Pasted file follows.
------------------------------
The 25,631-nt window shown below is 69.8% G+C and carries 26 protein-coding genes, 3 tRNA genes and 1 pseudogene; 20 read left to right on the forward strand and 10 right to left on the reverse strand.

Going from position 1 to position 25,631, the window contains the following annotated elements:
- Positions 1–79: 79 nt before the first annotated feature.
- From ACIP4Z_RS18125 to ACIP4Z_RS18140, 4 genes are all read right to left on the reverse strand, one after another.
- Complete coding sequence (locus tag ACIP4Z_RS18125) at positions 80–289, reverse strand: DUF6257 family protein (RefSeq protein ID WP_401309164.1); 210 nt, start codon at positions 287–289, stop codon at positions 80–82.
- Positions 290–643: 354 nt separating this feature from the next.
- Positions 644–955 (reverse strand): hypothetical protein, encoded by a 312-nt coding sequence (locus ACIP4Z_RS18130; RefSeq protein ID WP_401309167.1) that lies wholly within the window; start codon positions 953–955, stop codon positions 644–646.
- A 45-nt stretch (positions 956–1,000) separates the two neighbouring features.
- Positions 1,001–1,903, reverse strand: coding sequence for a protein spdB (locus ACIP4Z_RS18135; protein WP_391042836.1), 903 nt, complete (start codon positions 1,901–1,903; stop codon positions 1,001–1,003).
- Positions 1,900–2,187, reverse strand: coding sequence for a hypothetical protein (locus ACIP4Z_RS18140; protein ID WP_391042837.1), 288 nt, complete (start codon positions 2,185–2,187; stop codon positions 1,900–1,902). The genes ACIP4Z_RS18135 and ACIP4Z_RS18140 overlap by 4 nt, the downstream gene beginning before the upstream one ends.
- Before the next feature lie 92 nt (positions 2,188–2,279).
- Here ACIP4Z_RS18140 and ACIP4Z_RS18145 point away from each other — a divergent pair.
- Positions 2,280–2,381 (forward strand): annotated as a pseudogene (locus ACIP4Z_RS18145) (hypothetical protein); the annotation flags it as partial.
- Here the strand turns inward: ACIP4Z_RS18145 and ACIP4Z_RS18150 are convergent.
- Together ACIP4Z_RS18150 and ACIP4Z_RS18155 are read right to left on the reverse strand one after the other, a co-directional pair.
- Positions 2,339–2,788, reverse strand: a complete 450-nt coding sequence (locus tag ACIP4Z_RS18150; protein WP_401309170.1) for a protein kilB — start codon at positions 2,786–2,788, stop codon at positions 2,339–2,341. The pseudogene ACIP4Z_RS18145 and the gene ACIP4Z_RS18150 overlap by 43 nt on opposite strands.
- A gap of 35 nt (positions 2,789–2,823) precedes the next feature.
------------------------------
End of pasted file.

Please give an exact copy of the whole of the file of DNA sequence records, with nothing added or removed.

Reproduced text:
The 25,631-nt window shown below is 69.8% G+C and carries 26 protein-coding genes, 3 tRNA genes and 1 pseudogene; 20 read left to right on the forward strand and 10 right to left on the reverse strand.

Going from position 1 to position 25,631, the window contains the following annotated elements:
- Positions 1–79: 79 nt before the first annotated feature.
- From ACIP4Z_RS18125 to ACIP4Z_RS18140, 4 genes are all read right to left on the reverse strand, one after another.
- Complete coding sequence (locus tag ACIP4Z_RS18125) at positions 80–289, reverse strand: DUF6257 family protein (RefSeq protein ID WP_401309164.1); 210 nt, start codon at positions 287–289, stop codon at positions 80–82.
- Positions 290–643: 354 nt separating this feature from the next.
- Positions 644–955 (reverse strand): hypothetical protein, encoded by a 312-nt coding sequence (locus ACIP4Z_RS18130; RefSeq protein ID WP_401309167.1) that lies wholly within the window; start codon positions 953–955, stop codon positions 644–646.
- A 45-nt stretch (positions 956–1,000) separates the two neighbouring features.
- Positions 1,001–1,903, reverse strand: coding sequence for a protein spdB (locus ACIP4Z_RS18135; protein WP_391042836.1), 903 nt, complete (start codon positions 1,901–1,903; stop codon positions 1,001–1,003).
- Positions 1,900–2,187, reverse strand: coding sequence for a hypothetical protein (locus ACIP4Z_RS18140; protein ID WP_391042837.1), 288 nt, complete (start codon positions 2,185–2,187; stop codon positions 1,900–1,902). The genes ACIP4Z_RS18135 and ACIP4Z_RS18140 overlap by 4 nt, the downstream gene beginning before the upstream one ends.
- Before the next feature lie 92 nt (positions 2,188–2,279).
- Here ACIP4Z_RS18140 and ACIP4Z_RS18145 point away from each other — a divergent pair.
- Positions 2,280–2,381 (forward strand): annotated as a pseudogene (locus ACIP4Z_RS18145) (hypothetical protein); the annotation flags it as partial.
- Here the strand turns inward: ACIP4Z_RS18145 and ACIP4Z_RS18150 are convergent.
- Together ACIP4Z_RS18150 and ACIP4Z_RS18155 are read right to left on the reverse strand one after the other, a co-directional pair.
- Positions 2,339–2,788, reverse strand: a complete 450-nt coding sequence (locus tag ACIP4Z_RS18150; protein WP_401309170.1) for a protein kilB — start codon at positions 2,786–2,788, stop codon at positions 2,339–2,341. The pseudogene ACIP4Z_RS18145 and the gene ACIP4Z_RS18150 overlap by 43 nt on opposite strands.
- A gap of 35 nt (positions 2,789–2,823) precedes the next feature.